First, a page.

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4 Reasons Why Your Toilet Won’t Flush All The Way and How To Fix It

The toilet is one of the fixtures in the house that you always expect to work flawlessly. However, when you least expect it, your toilet can start working incorrectly. One of the most common toilet-related complaints is that the toilet is not flushing all the way. If you have to flush your toilet more than once, or it simply doesn’t flush as it should, you might be sitting on a problem that may eventually grow bigger. Below, we discuss some of the reasons why your toilet won’t flush all the way and what you can do about it.

An Old Flapper

The flapper is a part of the tank that allows water to flow into the toilet bowl. Since a flapper is made of rubber, it can become old and warped over time. Therefore, it loses the ability to seal properly. When this happens, the result is usually that the tank does not refill properly and the flapper, which results in the toilet not flushing correctly.

To determine if the flapper is the problem, you need to examine the flapper for any signs of wear or tear and see if it seals tightly when closed. If it looks old and worn out, you can buy a flapper at your local hardware store and replace it. Flappers are cheap and can be replaced at home. You should drain your toilet and replace it with a new flapper.

Insufficient Water in the Cistern

A toilet works such that it releases the water from the cistern into the bowl when you flush it. Therefore, you may need a lot of water to ensure a successful flash. However, if there isn’t enough water, there will be a weak flush which results in the toilet not flushing all the way. An excellent way to know if this is the problem would be to look inside the tank. Usually, a line will show how full the tank should be. If the water in the tank does not reach this mark, it means you may need to get it fixed as there is insufficient water in the tank.

To solve this problem, you first need to determine if the water reaches the fill line described above. If the water does not, you will need to adjust the float by adjusting its position on the refill tube’s arm. Then, you will need to flush again to see if the problem is fixed.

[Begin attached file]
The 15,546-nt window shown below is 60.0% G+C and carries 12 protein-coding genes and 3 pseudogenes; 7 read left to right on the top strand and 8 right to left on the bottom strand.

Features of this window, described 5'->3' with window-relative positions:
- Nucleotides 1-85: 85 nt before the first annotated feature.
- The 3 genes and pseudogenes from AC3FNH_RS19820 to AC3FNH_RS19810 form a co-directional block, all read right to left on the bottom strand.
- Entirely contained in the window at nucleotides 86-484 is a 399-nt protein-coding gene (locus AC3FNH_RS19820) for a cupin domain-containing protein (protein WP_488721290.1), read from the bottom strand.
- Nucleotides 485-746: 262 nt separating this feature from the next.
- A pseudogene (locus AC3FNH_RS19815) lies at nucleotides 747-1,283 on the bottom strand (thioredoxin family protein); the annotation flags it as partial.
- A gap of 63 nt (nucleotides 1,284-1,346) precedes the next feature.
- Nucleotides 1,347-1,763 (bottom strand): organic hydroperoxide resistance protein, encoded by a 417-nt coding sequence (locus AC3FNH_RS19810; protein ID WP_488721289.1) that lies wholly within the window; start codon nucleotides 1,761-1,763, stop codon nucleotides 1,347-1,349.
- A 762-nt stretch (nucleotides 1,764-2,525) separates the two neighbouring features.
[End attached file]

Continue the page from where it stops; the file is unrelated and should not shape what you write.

A Clogged Toilet

Sometimes your toilet will not flush all the way because it is clogged. Usually, this happens mostly when there was too much toilet paper in the bowl before you flashed. Therefore, this is a common occurrence in a household where there are small children as they may leave excess toilet paper or other items such as wipes or even drop a toy in the toilet that may clog it. In cases where you have a partial clog in your toilet, you can use an auger or plunger to help you loosen up things.

Use a flange plunger as the cup better seals the toilet bowl. Alternatively, you can empty the toilet tank by flushing, then adding hot water to the bowl, letting it sit in the tank for some minutes, and flushing it. However, if your toilet clogs more often than not, you may need to do much more than unclogging it with a toilet auger or plunger as there may be a bigger problem.

Buildup in Inlet Holes

The inlet holes are located under the toilet bowl’s rim. These small holes are the conduit through which water reaches the bowl. Sometimes due to mineral buildup, you can find the holes clogged, which leads to a significant loss of water, which causes poor flushing. If you notice that the water flows straight down instead of diagonally, you could be looking at a problem of inlet buildup.

If you suspect the toilet jets cause your problem, it would be best to clean the jets with a small nail, toothbrush, or wire. You can use vinegar or heavily diluted bleach to do the cleaning. You can then use a mirror to check if any jets are still clogged and unblock them for a full flush.


Most of the reasons your toilet will not flush all the way are easily solved at home. However, some problems persist and may need more than a few adjustments to fix. If you notice a recurrent problem, it would be best to call Butler Plumbing Inc., a plumbing company in OKC as they better understand toilets and other drainage systems in the home.


Master plumber and owner of Butler Plumbing Inc.

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